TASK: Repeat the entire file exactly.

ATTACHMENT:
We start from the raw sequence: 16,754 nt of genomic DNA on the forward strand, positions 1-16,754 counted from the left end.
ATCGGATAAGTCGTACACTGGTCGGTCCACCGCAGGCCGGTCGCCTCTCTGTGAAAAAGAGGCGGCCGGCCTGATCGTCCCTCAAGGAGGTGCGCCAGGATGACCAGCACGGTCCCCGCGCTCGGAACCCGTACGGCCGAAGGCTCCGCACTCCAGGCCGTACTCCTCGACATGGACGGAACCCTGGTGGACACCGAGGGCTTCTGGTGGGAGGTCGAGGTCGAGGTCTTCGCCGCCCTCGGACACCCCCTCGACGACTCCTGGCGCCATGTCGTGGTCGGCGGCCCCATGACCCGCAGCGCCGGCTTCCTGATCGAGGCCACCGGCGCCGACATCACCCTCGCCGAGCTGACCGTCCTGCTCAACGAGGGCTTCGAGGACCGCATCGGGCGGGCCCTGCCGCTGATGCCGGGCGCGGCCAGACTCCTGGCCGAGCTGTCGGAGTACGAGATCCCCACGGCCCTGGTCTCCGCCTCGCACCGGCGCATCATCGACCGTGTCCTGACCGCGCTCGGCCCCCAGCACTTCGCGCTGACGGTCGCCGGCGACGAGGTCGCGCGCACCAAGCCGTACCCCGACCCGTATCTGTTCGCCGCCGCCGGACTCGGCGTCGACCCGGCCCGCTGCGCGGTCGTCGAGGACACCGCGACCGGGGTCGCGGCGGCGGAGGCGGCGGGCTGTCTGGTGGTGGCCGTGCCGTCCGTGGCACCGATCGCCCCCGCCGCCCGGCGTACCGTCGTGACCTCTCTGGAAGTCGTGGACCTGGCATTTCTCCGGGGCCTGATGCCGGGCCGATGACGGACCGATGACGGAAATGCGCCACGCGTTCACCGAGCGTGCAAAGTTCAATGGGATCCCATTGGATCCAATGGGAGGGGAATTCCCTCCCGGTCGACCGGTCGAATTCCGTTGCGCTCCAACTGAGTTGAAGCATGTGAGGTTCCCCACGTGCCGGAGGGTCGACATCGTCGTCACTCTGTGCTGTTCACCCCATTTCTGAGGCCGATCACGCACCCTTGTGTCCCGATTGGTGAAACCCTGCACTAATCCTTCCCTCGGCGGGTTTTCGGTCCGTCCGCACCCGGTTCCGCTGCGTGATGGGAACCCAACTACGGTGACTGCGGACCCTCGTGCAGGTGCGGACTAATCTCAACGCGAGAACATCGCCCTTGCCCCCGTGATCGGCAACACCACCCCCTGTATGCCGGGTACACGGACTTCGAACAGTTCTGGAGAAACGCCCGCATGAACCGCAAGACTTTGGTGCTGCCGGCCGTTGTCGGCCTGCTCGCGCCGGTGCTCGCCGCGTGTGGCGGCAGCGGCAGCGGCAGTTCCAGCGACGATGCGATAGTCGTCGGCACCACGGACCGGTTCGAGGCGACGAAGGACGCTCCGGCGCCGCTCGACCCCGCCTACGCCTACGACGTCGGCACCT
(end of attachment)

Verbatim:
We start from the raw sequence: 16,754 nt of genomic DNA on the forward strand, positions 1-16,754 counted from the left end.
ATCGGATAAGTCGTACACTGGTCGGTCCACCGCAGGCCGGTCGCCTCTCTGTGAAAAAGAGGCGGCCGGCCTGATCGTCCCTCAAGGAGGTGCGCCAGGATGACCAGCACGGTCCCCGCGCTCGGAACCCGTACGGCCGAAGGCTCCGCACTCCAGGCCGTACTCCTCGACATGGACGGAACCCTGGTGGACACCGAGGGCTTCTGGTGGGAGGTCGAGGTCGAGGTCTTCGCCGCCCTCGGACACCCCCTCGACGACTCCTGGCGCCATGTCGTGGTCGGCGGCCCCATGACCCGCAGCGCCGGCTTCCTGATCGAGGCCACCGGCGCCGACATCACCCTCGCCGAGCTGACCGTCCTGCTCAACGAGGGCTTCGAGGACCGCATCGGGCGGGCCCTGCCGCTGATGCCGGGCGCGGCCAGACTCCTGGCCGAGCTGTCGGAGTACGAGATCCCCACGGCCCTGGTCTCCGCCTCGCACCGGCGCATCATCGACCGTGTCCTGACCGCGCTCGGCCCCCAGCACTTCGCGCTGACGGTCGCCGGCGACGAGGTCGCGCGCACCAAGCCGTACCCCGACCCGTATCTGTTCGCCGCCGCCGGACTCGGCGTCGACCCGGCCCGCTGCGCGGTCGTCGAGGACACCGCGACCGGGGTCGCGGCGGCGGAGGCGGCGGGCTGTCTGGTGGTGGCCGTGCCGTCCGTGGCACCGATCGCCCCCGCCGCCCGGCGTACCGTCGTGACCTCTCTGGAAGTCGTGGACCTGGCATTTCTCCGGGGCCTGATGCCGGGCCGATGACGGACCGATGACGGAAATGCGCCACGCGTTCACCGAGCGTGCAAAGTTCAATGGGATCCCATTGGATCCAATGGGAGGGGAATTCCCTCCCGGTCGACCGGTCGAATTCCGTTGCGCTCCAACTGAGTTGAAGCATGTGAGGTTCCCCACGTGCCGGAGGGTCGACATCGTCGTCACTCTGTGCTGTTCACCCCATTTCTGAGGCCGATCACGCACCCTTGTGTCCCGATTGGTGAAACCCTGCACTAATCCTTCCCTCGGCGGGTTTTCGGTCCGTCCGCACCCGGTTCCGCTGCGTGATGGGAACCCAACTACGGTGACTGCGGACCCTCGTGCAGGTGCGGACTAATCTCAACGCGAGAACATCGCCCTTGCCCCCGTGATCGGCAACACCACCCCCTGTATGCCGGGTACACGGACTTCGAACAGTTCTGGAGAAACGCCCGCATGAACCGCAAGACTTTGGTGCTGCCGGCCGTTGTCGGCCTGCTCGCGCCGGTGCTCGCCGCGTGTGGCGGCAGCGGCAGCGGCAGTTCCAGCGACGATGCGATAGTCGTCGGCACCACGGACCGGTTCGAGGCGACGAAGGACGCTCCGGCGCCGCTCGACCCCGCCTACGCCTACGACGTCGGCACCT